Mesenteric lymphadenitis (also known as mesenteric adenitis) is inflammation (swelling) of the lymph nodes in the abdomen (belly). Lymph nodes are organs that are part of the body’s immune system. They filter harmful substances such as bacteria and viruses so that they don’t spread to other parts of the body. Normally, lymph nodes are small (about the size of a pea), but they can become enlarged and tender when they become inflamed.
Mesenteric lymphadenitis is common in children and teenagers. It usually does not occur in people over 20 years old.
Mesenteric lymphadenitis is usually caused by an infection by a virus or bacteria. Usually the main infection is in the intestinal tract, often causing symptoms of diarrhea. As the bacteria or viruses are filtered by the mesenteric lymph nodes, the lymph nodes become larger and tender, causing pain.
Symptoms of mesenteric lymphadenitis include:
The doctor will perform a physical exam and obtain the child’s medical history to learn what other medical issues the child has had. The doctor may also order tests; for example, a blood test can confirm an infection and identify what type it is.
Because there are a large number of lymph nodes in the same area as the appendix (the right lower abdomen), symptoms of mesenteric lymphadenitis are similar to those of appendicitis (inflamed appendix). Your doctor may use imaging tests, such as an ultrasound or CT scan, to rule out appendicitis, which is a medical emergency.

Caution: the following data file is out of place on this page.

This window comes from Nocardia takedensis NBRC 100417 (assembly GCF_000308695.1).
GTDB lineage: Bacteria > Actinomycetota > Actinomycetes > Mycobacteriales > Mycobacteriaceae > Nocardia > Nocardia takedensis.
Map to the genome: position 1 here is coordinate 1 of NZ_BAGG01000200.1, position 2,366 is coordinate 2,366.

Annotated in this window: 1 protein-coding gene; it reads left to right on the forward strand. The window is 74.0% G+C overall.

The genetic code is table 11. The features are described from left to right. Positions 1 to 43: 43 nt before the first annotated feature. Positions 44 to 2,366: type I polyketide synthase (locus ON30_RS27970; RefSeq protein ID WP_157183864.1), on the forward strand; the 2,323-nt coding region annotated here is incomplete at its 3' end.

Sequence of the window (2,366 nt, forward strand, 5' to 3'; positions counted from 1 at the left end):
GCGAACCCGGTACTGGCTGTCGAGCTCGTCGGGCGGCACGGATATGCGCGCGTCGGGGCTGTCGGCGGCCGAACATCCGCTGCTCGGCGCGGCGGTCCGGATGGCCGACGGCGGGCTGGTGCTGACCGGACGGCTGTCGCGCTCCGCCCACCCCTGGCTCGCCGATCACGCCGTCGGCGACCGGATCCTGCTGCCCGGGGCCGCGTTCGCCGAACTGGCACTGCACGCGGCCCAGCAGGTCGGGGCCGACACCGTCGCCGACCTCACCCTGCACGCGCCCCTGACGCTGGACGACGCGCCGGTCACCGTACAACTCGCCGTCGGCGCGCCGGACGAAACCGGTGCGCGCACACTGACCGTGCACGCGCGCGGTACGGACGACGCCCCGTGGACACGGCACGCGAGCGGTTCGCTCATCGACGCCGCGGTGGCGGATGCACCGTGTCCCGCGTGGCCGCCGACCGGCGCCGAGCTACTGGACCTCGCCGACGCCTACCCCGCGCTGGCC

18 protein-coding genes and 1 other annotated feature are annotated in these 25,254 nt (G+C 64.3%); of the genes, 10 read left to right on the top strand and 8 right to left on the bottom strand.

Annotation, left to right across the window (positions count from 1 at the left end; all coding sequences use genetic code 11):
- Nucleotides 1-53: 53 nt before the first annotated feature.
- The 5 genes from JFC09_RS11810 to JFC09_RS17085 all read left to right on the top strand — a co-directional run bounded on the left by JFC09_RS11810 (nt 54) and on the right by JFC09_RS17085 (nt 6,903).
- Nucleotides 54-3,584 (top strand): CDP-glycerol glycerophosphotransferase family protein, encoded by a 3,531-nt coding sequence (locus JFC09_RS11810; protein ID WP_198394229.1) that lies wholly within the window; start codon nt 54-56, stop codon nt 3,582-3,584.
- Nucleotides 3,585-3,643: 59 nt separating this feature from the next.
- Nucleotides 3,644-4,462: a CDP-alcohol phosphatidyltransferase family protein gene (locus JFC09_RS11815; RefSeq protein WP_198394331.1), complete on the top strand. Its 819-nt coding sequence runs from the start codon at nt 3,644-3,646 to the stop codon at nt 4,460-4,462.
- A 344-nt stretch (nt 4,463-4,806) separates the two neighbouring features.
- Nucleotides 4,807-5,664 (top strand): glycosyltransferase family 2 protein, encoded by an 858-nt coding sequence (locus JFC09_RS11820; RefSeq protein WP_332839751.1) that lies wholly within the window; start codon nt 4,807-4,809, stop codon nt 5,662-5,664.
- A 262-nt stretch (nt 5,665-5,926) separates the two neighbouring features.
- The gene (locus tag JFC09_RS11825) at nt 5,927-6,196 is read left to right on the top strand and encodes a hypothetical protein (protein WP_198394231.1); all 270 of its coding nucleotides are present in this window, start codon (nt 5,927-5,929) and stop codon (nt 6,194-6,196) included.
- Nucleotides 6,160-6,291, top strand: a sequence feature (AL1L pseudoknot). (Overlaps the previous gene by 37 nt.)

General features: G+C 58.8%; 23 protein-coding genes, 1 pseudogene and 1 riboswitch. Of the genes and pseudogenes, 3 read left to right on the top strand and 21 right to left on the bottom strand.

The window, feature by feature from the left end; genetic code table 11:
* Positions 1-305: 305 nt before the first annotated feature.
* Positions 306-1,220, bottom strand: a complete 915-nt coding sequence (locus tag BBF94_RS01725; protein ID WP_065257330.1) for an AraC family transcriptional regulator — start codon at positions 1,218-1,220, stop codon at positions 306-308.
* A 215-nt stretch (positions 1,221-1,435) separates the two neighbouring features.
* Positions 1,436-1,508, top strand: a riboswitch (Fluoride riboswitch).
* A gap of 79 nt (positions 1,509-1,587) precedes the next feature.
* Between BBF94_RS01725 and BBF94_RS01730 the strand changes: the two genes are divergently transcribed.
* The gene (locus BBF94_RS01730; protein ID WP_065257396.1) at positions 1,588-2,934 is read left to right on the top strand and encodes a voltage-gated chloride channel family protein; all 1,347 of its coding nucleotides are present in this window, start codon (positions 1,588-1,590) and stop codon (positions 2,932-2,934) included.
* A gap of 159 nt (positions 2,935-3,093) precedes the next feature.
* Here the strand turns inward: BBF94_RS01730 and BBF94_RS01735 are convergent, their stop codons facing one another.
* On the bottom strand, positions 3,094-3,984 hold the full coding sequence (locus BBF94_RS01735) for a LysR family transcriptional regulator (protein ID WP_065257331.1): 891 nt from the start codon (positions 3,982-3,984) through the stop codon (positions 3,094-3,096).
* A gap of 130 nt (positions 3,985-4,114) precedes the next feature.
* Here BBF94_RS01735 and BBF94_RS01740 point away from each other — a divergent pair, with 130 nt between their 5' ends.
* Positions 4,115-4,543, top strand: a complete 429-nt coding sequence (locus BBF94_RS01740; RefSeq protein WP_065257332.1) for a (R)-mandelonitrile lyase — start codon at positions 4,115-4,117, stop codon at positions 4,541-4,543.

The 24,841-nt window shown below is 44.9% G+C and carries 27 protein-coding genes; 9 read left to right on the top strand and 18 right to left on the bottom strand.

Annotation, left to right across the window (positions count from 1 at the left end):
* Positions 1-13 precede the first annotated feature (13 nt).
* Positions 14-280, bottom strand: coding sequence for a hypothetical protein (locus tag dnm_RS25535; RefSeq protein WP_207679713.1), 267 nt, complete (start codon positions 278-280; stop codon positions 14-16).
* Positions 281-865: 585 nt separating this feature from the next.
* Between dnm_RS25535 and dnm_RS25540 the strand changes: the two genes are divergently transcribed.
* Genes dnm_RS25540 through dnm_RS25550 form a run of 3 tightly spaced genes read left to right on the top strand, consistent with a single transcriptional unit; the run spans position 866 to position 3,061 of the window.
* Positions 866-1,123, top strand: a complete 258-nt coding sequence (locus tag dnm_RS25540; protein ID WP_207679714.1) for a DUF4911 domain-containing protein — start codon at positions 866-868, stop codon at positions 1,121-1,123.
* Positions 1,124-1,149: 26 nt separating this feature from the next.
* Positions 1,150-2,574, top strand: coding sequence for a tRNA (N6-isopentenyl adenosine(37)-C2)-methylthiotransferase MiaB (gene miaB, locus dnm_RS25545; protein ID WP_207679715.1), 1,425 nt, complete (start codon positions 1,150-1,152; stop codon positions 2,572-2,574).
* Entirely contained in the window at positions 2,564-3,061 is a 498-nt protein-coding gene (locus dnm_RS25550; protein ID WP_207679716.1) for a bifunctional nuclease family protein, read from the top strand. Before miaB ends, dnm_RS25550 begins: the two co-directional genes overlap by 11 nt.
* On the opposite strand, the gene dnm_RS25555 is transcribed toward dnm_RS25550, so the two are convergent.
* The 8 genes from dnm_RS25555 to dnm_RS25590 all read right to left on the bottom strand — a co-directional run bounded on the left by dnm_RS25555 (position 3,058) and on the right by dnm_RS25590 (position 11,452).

Most people with mesenteric lymphadenitis get better without treatment in 1-4 weeks. The condition doesn’t cause any lasting effects after recovery.
The doctor may prescribe medications to manage symptoms, including antibiotics to treat an infection, and over-the-counter pain medication.
Other steps to manage the symptoms of mesenteric lymphadenitis include:
Upper respiratory infections sometimes develop in people with mesenteric lymphadenitis. Doctors typically treat these infections with antibiotics.
You can reduce your risk of developing mesenteric lymphadenitis caused by infection by:
Most people with mesenteric lymphadenitis return to school and normal activities as soon as symptoms go away. Some people may need to rest more than usual until they have fully recovered.
Contact your doctor if your child has severe pain in the abdomen that comes on quickly.
If your child has mesenteric lymphadenitis, you may want to ask your doctor:
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This information is provided by the Cleveland Clinic and is not intended to replace the medical advice of your doctor or healthcare provider. Please consult your healthcare provider for advice about a specific medical condition. This document was last reviewed on: 09/18/2018